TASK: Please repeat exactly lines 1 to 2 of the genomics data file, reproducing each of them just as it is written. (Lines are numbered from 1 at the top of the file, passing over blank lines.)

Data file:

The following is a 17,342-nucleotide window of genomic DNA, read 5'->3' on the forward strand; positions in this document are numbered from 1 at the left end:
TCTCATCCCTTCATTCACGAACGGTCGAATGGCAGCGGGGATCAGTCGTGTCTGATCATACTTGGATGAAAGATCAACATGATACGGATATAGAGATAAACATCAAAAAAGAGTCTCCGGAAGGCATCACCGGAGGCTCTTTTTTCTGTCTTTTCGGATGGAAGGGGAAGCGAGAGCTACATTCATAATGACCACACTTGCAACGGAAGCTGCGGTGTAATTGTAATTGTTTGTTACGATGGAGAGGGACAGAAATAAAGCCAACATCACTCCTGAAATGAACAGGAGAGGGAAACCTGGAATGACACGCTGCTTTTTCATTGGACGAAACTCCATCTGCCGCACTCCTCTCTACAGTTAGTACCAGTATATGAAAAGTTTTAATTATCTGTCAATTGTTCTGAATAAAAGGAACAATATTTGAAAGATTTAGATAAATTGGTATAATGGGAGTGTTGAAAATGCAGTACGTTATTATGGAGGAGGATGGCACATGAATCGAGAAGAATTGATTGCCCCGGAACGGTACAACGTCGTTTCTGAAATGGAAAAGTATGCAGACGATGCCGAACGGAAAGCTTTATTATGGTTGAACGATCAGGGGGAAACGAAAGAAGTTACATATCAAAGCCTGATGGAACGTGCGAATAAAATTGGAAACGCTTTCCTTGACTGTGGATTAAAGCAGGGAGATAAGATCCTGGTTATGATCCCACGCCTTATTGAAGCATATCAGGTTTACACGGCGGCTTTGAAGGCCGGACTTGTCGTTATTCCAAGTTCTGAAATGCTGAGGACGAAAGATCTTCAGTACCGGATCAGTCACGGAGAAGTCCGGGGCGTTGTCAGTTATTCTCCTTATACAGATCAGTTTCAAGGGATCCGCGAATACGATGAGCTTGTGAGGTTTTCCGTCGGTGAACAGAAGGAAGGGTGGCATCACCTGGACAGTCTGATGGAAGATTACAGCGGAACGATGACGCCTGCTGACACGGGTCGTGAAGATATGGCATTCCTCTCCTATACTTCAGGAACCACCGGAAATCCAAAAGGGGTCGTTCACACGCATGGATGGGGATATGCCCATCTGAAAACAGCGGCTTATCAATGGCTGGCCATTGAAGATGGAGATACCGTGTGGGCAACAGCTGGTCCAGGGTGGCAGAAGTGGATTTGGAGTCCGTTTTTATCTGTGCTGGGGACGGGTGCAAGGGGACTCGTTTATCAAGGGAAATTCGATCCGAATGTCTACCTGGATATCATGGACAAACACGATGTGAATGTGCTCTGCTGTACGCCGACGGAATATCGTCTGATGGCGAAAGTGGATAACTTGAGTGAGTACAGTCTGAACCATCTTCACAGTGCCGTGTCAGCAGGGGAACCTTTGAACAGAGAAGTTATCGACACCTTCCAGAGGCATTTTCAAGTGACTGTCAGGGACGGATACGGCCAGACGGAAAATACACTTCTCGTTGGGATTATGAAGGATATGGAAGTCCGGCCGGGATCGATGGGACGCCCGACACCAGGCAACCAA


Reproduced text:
The following is a 17,342-nucleotide window of genomic DNA, read 5'->3' on the forward strand; positions in this document are numbered from 1 at the left end:
TCTCATCCCTTCATTCACGAACGGTCGAATGGCAGCGGGGATCAGTCGTGTCTGATCATACTTGGATGAAAGATCAACATGATACGGATATAGAGATAAACATCAAAAAAGAGTCTCCGGAAGGCATCACCGGAGGCTCTTTTTTCTGTCTTTTCGGATGGAAGGGGAAGCGAGAGCTACATTCATAATGACCACACTTGCAACGGAAGCTGCGGTGTAATTGTAATTGTTTGTTACGATGGAGAGGGACAGAAATAAAGCCAACATCACTCCTGAAATGAACAGGAGAGGGAAACCTGGAATGACACGCTGCTTTTTCATTGGACGAAACTCCATCTGCCGCACTCCTCTCTACAGTTAGTACCAGTATATGAAAAGTTTTAATTATCTGTCAATTGTTCTGAATAAAAGGAACAATATTTGAAAGATTTAGATAAATTGGTATAATGGGAGTGTTGAAAATGCAGTACGTTATTATGGAGGAGGATGGCACATGAATCGAGAAGAATTGATTGCCCCGGAACGGTACAACGTCGTTTCTGAAATGGAAAAGTATGCAGACGATGCCGAACGGAAAGCTTTATTATGGTTGAACGATCAGGGGGAAACGAAAGAAGTTACATATCAAAGCCTGATGGAACGTGCGAATAAAATTGGAAACGCTTTCCTTGACTGTGGATTAAAGCAGGGAGATAAGATCCTGGTTATGATCCCACGCCTTATTGAAGCATATCAGGTTTACACGGCGGCTTTGAAGGCCGGACTTGTCGTTATTCCAAGTTCTGAAATGCTGAGGACGAAAGATCTTCAGTACCGGATCAGTCACGGAGAAGTCCGGGGCGTTGTCAGTTATTCTCCTTATACAGATCAGTTTCAAGGGATCCGCGAATACGATGAGCTTGTGAGGTTTTCCGTCGGTGAACAGAAGGAAGGGTGGCATCACCTGGACAGTCTGATGGAAGATTACAGCGGAACGATGACGCCTGCTGACACGGGTCGTGAAGATATGGCATTCCTCTCCTATACTTCAGGAACCACCGGAAATCCAAAAGGGGTCGTTCACACGCATGGATGGGGATATGCCCATCTGAAAACAGCGGCTTATCAATGGCTGGCCATTGAAGATGGAGATACCGTGTGGGCAACAGCTGGTCCAGGGTGGCAGAAGTGGATTTGGAGTCCGTTTTTATCTGTGCTGGGGACGGGTGCAAGGGGACTCGTTTATCAAGGGAAATTCGATCCGAATGTCTACCTGGATATCATGGACAAACACGATGTGAATGTGCTCTGCTGTACGCCGACGGAATATCGTCTGATGGCGAAAGTGGATAACTTGAGTGAGTACAGTCTGAACCATCTTCACAGTGCCGTGTCAGCAGGGGAACCTTTGAACAGAGAAGTTATCGACACCTTCCAGAGGCATTTTCAAGTGACTGTCAGGGACGGATACGGCCAGACGGAAAATACACTTCTCGTTGGGATTATGAAGGATATGGAAGTCCGGCCGGGATCGATGGGACGCCCGACACCAGGCAACCAA